Ahead of the NFL trade deadline in early November there was some speculation whether or not the New England Patriots might be willing to move on from cornerback Stephon Gilmore. There were signs that a transaction might indeed be coming: from the fact that he was now on the wrong side of 30, to some offseason rumblings about his contract, to him putting his house on the market shortly before the deadline, to a mysterious knee injury.
The most important factor for those advocating for a trade was Gilmore’s performance: he was no longer playing on the same high level he did a year ago, when he was voted the NFL’s Defensive Player of the Year. With the Patriots being an organization famous for rather moving on a year too early than a year too late, that had to account for something. Right?
Fast forward one month and the situation looks a lot different. Not only did the Patriots not trade Gilmore — their only pre-deadline move was acquiring wide receiver Isaiah Ford, who has since been released — the star defender also bounced back nicely from his knee injury and has since played on as high a level as any defensive back in football.
That’s right, folks, Stephon Gilmore is still tremendous.
Sunday’s game against the Los Angeles Chargers was further confirmation of that, not just because Gilmore started it and thus played a big role in the Patriots’ 45-0 victory. His individual performance on a play-by-play basis was also on an impressively high level. While every single one of his snaps would show that, three in particular stand out.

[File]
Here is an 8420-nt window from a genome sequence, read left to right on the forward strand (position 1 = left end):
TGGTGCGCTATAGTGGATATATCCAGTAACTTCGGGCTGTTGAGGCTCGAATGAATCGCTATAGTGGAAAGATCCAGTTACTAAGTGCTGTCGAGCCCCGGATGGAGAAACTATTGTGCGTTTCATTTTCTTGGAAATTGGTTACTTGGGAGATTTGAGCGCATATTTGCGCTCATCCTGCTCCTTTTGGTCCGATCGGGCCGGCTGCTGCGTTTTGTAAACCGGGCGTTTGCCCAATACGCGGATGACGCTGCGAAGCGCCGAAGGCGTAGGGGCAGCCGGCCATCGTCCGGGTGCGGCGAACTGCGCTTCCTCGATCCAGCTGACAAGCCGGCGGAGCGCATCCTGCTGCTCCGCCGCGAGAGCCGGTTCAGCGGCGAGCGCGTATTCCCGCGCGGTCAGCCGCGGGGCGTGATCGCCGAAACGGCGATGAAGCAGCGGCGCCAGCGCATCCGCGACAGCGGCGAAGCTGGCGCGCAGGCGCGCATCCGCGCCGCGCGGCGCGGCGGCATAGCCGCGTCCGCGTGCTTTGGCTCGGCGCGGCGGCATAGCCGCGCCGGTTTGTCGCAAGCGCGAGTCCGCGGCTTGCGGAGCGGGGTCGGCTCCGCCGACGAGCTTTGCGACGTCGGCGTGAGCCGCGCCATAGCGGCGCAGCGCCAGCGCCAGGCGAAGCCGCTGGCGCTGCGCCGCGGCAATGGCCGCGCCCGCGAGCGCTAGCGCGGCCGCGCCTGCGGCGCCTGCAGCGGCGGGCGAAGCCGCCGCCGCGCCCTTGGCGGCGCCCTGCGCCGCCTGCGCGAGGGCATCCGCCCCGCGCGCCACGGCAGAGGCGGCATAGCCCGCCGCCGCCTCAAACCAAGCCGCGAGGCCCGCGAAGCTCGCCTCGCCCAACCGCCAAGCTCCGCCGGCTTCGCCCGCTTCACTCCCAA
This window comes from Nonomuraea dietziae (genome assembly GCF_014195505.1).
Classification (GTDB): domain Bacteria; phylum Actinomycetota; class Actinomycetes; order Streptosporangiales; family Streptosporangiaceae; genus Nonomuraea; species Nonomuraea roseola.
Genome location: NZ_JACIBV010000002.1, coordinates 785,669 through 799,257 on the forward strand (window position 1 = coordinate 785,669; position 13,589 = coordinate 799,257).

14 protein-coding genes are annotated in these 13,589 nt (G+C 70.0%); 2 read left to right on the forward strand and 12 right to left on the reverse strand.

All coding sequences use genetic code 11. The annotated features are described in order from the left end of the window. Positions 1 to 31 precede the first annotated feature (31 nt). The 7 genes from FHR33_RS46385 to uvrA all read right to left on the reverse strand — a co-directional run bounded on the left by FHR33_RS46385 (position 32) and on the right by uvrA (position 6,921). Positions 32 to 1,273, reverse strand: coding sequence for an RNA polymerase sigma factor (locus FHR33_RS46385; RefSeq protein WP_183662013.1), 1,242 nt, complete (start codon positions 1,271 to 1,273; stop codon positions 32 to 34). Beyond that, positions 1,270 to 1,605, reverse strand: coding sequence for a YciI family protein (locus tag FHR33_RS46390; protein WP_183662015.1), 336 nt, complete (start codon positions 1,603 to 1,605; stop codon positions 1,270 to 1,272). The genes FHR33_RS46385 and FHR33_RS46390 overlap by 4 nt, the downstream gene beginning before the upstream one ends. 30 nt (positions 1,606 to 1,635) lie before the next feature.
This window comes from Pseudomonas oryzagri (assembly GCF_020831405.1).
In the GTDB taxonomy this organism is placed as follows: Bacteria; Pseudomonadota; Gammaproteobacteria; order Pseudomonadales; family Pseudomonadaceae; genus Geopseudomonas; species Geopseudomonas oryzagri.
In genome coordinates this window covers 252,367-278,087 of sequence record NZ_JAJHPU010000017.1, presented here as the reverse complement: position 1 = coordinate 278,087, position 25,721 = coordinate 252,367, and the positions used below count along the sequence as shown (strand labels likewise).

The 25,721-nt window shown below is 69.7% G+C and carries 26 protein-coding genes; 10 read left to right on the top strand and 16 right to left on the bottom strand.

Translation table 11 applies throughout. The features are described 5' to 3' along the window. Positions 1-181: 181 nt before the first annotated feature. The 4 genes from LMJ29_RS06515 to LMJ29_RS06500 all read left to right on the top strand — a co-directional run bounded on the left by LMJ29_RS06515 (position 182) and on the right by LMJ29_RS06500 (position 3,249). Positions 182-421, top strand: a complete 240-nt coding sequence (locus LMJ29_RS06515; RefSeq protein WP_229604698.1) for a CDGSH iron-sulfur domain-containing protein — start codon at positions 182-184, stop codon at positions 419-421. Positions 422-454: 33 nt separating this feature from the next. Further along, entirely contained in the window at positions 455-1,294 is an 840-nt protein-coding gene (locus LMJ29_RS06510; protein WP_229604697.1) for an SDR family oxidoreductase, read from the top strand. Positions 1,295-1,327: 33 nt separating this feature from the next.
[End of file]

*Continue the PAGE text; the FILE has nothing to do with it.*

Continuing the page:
3-4-NE 44 (4:19) (Shotgun) J.Herbert pass short right to K.Allen to NE 41 for 3 yards (S.Gilmore).
After going up against the Arizona Cardinals’ DeAndre Hopkins in Week 12, Gilmore was again asked to match up with one of the best wide receivers in the league in Week 13: Keenan Allen, who entered the game with 85 receptions for 875 yards and seven touchdowns on his résumé. New England’s CB1, however, was ready for the battle and just like against Hopkins ultimately emerged as the victor.
Allen did catch five passes for 48 yards versus the Patriots, but he a) was unable to make any game-changing plays, and b) caught only two for 27 against Gilmore. While the second of his receptions — a 24-yarder late in the second quarter — came off a good route versus a defense focused on taking away the home run play, the first gained only three yards on a 3rd-and-4 in the opening quarter.
The play looked like this:
As can be seen, Gilmore (#24) was aligned over Allen (#13) in the offensive left-side slot. The veteran defender remained calm after the snap, waiting for his assignment to make a move before committing one way or another. The Chargers’ leading receiver decided to go on a shallow crosser just short of the sticks with the potential to gain the necessary yardage after a possible catch. Gilmore, however, made sure that that did not happen.
He stayed in Allen’s pocket throughout the route, knowing that a short catch was fine as long as it did not result in a new set of downs.
Chargers rookie quarterback Justin Herbert (#10) indeed hit his favorite target on the crosser but with Gilmore right behind him Allen had to chance to break free for the first down. He was tackled almost immediately, with New England’s defender playing some tremendous technique to make a play on the ball-carrier at just the right time without interfering with the catch.
Yes, the play went into the books as one given up by Gilmore. But given the situation, the down was still a victorious one from his perspective: he showed tremendous poise following the snap, and stuck with one of the league’s most talented pass catchers throughout his route before executing a perfect tackle. You cannot play this any better.
2-9-LAC 21 (14:26) (Shotgun) J.Herbert pass incomplete short right to M.Williams (S.Gilmore).